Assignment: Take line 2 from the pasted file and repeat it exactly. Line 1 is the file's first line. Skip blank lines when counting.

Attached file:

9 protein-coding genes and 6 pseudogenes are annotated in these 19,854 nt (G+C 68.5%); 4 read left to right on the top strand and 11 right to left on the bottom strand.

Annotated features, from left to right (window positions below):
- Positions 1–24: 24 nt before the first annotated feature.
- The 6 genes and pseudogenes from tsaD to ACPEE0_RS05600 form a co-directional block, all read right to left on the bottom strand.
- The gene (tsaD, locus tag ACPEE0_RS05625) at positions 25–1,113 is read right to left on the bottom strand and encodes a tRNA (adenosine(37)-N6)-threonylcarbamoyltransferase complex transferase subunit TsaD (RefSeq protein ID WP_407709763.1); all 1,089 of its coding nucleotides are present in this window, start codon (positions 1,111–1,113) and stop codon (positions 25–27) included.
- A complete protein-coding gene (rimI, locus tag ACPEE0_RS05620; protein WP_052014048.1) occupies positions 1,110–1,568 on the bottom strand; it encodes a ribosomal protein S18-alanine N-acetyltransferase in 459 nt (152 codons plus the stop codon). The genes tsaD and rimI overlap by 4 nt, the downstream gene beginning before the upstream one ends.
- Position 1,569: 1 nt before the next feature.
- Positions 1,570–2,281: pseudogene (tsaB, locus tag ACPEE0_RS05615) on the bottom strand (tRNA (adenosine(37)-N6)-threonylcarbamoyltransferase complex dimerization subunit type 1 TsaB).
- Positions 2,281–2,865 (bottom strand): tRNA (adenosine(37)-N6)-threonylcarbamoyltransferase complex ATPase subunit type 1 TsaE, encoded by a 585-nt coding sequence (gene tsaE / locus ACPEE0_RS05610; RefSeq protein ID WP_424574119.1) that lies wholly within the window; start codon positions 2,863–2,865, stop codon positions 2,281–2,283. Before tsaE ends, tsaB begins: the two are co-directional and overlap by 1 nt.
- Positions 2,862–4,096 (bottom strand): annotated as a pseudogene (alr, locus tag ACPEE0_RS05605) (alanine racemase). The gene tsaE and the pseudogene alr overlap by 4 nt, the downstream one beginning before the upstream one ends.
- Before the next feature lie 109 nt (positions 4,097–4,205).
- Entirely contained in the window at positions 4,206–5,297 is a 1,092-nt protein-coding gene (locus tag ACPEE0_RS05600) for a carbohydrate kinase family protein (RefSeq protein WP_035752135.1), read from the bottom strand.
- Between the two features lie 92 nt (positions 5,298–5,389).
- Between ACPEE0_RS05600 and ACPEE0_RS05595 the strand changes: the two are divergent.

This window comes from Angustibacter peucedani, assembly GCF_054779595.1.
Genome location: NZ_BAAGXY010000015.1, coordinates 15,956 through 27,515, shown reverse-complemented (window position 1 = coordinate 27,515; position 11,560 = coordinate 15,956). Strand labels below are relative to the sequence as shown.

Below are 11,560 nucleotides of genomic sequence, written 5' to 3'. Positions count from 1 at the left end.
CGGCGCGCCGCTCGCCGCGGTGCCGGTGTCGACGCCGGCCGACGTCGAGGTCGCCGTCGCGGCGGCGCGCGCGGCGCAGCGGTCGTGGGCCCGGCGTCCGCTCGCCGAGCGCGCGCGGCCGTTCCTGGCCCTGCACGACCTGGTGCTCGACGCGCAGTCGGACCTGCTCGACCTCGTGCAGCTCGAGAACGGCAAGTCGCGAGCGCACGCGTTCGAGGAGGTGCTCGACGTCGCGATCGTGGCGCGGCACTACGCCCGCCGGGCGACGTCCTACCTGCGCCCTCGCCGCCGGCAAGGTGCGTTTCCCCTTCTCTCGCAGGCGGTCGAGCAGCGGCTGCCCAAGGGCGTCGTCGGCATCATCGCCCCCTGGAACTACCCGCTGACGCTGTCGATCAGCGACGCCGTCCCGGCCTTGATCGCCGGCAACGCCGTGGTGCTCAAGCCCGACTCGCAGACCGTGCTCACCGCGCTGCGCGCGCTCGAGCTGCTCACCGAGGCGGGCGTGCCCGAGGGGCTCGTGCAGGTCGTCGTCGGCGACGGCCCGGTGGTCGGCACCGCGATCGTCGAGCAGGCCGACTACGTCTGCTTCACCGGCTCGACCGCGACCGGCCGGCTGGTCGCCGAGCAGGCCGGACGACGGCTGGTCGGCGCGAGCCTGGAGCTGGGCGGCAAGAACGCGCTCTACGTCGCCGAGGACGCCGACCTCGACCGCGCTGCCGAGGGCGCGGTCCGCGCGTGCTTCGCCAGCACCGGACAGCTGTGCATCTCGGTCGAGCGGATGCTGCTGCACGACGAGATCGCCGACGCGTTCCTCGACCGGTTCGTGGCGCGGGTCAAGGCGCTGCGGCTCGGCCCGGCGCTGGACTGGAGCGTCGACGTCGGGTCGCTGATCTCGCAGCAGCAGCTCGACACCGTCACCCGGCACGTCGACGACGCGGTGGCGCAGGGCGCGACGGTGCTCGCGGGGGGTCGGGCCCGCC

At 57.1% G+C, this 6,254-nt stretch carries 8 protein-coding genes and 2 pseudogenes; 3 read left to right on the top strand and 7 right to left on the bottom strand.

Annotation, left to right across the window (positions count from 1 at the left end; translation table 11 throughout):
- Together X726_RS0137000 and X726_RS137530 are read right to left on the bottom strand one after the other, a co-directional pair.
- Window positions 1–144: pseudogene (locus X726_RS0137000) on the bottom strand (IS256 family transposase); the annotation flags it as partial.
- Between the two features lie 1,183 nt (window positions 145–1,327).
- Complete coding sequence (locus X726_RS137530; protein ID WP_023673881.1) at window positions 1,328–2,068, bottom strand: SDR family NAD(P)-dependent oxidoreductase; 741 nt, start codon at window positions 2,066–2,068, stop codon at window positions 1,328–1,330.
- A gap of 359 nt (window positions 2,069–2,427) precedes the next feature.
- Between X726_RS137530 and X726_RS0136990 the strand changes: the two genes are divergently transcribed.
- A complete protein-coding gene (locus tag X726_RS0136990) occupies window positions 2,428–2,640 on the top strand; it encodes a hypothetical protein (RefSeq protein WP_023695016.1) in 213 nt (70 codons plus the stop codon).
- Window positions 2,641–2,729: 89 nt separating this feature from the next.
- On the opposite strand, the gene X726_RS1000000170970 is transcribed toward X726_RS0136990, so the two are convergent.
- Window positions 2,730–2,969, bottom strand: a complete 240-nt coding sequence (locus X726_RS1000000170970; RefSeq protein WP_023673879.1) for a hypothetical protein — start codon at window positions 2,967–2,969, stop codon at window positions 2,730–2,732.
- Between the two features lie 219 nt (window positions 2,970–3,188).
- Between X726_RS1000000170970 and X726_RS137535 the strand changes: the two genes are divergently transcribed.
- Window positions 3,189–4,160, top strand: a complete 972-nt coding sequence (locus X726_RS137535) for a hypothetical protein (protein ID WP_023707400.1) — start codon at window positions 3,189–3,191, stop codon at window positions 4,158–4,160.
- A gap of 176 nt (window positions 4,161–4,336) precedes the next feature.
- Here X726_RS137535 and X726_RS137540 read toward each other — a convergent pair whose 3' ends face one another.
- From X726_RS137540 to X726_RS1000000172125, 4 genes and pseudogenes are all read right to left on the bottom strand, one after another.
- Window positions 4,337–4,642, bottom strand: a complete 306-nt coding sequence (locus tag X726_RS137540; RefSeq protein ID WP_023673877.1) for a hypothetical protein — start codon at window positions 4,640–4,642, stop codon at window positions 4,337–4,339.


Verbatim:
Annotated features, from left to right (window positions below):